• The manager must delegate primary responsibility to a designated authorized Team Member for a specified group of employees working under the protection of the group's LO/TO
    • The structure of the group, the names of all group members and the designated authorized Team Member, and reasons for the group LO/TO must be documented in an appropriate LO/TO logbook
    • Each member of the specified group must be trained and authorized
  3. The designated authorized employee is responsible for ensuring that each step of the general or equipment-specific written procedure is completed
  4. The designated authorized Team Member must apply his/her personal LO/TO lock(s) and tag(s) to the energy-control device(s) and indicate on the tag that a "group lockout" is in effect
  5. The designated authorized Team Member must communicate to each Team member that LO/TO is in place and work may commence
    • Designated authorized Team Member must inform any new group member that a group lockout is in place and communicate to all the information relating to the group lockout
    • The names of the team members must be added to the log
    • Anyone leaving the group before the servicing, maintenance, or modification is completed must notify the designated authorized Team Member
Releases of Group LO/TO
  1. When the work is completed, the designated authorized Team Member must communicate to each group member that the group LO/TO is being considered for removal and:
    • Must verify with each member that all tasks performed in conjunction with the specific job are complete
    • Must verify that the equipment has been returned to a safe restart condition
  2. After positive verification is received from all crew members, the designated authorized Team Member may remove the group LO/TO devices and perform equipment restart
    • If any group member is not present to provide the verification that is required under Steps 1 and 2, the designated authorized Team Member must follow all the procedures as outlined
  3. The designated authorized employee is responsible for making all appropriate logbook entries

Locks and Tags are normally installed in the following order:
  1. Operator Lock
  2. Electrician Lock
  3. Maintenance Lock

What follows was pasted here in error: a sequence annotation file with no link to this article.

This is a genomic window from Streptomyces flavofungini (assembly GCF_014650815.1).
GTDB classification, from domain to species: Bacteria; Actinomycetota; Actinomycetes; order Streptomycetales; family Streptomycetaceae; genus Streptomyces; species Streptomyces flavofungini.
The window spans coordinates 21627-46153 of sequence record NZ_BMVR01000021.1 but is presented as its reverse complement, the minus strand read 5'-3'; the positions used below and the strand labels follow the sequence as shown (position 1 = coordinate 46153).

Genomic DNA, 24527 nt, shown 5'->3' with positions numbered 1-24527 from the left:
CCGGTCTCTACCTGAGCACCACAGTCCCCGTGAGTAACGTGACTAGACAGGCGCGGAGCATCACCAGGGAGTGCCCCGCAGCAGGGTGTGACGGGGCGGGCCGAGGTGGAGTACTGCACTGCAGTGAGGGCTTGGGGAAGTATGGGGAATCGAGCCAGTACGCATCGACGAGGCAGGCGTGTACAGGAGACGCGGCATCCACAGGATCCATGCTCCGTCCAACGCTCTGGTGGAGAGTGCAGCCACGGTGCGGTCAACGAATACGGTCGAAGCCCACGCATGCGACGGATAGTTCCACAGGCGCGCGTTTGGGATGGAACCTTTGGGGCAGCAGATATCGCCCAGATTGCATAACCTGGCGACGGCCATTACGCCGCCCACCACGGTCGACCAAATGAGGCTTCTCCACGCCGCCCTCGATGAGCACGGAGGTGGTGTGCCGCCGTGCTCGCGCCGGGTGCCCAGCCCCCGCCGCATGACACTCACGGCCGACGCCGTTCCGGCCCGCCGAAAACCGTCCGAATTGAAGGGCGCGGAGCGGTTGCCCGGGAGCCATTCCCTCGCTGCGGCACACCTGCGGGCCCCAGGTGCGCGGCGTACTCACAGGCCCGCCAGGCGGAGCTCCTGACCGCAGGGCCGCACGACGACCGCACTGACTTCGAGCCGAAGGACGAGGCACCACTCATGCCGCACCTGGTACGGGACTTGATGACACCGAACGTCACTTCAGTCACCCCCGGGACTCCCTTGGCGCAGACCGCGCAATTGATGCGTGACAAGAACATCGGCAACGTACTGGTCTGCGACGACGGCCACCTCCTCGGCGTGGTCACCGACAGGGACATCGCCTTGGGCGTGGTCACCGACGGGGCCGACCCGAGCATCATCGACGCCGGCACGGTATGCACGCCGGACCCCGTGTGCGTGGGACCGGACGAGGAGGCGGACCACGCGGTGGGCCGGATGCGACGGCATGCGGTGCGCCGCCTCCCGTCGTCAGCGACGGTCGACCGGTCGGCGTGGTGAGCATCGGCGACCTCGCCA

Locks and Tags are normally removed in the following order:
  1. Maintenance Lock
  2. Electrician Lock
  3. Operator Lock

Recordkeeping Requirements

Each LO/TO event must be fully documented in the department log, project log, or a dedicated LO/TO logbook

The following information must be documented: 
  1. Name of authorized Team Member who performed LO/TO
  2. Date and time LO/TO was applied
  3. Equipment and circuit identification
  4. Reason for LO/TO
  5. Schematic drawing or print numbers, when available
  6. Date and time of LO/TO removal
  7. Name of authorized Team Member who removed LO/TO if different from authorized Team Member who initiated LO/TO
At the discretion of the manager, recordkeeping requirements may be satisfied by an orderly system of archiving completed tags. Records shall be maintained for two years

An equipment-specific written procedure is required if the equipment undergoing servicing, modification, or maintenance meets one or more of the following conditions:

  1. Has more than one energy source
  2. Requires the operation of more than one device to isolate the hazardous energy
  3. Has potential for stored, residual, or accumulated hazardous energy
  4. Is incapable of being locked out, and a second means of isolation is not possible
At least annually the manager / supervisor of an organization implementing LO/TO shall perform an inspection of the energy-control procedures. The inspection shall be conducted to identify and correct any deviations or deficiencies.

The inspection shall also document the following:
  1. Identification of the machines or equipment on which the energy-control procedure was utilized
  2. Date of the inspection
  3. Names of employees included in the inspection
  4. Name of the person who performed the inspection